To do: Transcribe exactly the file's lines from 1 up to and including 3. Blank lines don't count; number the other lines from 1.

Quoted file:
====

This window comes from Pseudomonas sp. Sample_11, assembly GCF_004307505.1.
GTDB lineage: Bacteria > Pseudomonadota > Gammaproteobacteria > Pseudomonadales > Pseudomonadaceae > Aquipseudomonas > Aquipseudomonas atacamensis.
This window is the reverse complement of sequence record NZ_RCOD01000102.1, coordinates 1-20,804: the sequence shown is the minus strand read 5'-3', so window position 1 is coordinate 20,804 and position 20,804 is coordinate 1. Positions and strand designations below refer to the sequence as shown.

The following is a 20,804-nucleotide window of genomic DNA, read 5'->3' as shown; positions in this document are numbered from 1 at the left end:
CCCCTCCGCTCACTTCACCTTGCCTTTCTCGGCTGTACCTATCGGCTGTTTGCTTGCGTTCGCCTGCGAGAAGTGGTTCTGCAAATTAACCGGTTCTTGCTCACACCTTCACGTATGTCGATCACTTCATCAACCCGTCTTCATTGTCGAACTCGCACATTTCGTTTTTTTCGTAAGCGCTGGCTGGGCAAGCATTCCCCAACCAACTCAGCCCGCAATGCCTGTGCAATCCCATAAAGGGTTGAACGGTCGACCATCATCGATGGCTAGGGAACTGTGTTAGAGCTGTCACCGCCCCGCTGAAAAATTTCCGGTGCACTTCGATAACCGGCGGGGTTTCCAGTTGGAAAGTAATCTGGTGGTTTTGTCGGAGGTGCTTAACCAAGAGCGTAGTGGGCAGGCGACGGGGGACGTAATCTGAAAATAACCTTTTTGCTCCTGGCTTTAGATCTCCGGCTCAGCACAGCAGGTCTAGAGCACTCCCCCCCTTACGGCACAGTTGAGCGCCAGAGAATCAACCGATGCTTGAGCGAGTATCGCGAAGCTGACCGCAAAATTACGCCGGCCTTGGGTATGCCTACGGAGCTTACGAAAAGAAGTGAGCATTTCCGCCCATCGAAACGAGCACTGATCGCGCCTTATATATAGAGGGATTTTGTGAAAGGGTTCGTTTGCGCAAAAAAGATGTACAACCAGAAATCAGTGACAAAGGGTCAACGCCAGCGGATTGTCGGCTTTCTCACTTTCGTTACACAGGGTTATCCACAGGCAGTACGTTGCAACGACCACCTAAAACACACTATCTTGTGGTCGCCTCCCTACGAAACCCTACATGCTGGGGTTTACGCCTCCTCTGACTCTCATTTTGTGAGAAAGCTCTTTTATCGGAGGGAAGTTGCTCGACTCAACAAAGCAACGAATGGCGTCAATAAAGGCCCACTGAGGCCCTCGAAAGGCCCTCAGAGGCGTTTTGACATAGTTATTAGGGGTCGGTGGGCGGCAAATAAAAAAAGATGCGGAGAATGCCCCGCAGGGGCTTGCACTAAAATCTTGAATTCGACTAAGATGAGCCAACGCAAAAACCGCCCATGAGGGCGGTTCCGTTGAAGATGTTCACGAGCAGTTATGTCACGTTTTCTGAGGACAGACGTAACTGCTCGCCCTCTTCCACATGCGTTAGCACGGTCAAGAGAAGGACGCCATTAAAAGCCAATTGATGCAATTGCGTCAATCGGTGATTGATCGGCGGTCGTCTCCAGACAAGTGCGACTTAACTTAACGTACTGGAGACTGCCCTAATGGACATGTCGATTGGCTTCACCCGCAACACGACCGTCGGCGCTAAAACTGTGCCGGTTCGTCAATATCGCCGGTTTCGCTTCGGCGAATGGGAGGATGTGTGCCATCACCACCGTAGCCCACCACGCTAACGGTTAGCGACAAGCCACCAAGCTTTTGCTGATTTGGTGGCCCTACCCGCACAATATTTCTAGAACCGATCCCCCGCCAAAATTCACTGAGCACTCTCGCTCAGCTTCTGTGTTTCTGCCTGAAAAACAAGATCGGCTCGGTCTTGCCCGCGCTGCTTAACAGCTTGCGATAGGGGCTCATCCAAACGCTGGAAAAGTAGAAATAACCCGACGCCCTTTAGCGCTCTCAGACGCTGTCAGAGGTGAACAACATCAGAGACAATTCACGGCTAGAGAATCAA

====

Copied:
This window comes from Pseudomonas sp. Sample_11, assembly GCF_004307505.1.
GTDB lineage: Bacteria > Pseudomonadota > Gammaproteobacteria > Pseudomonadales > Pseudomonadaceae > Aquipseudomonas > Aquipseudomonas atacamensis.
This window is the reverse complement of sequence record NZ_RCOD01000102.1, coordinates 1-20,804: the sequence shown is the minus strand read 5'-3', so window position 1 is coordinate 20,804 and position 20,804 is coordinate 1. Positions and strand designations below refer to the sequence as shown.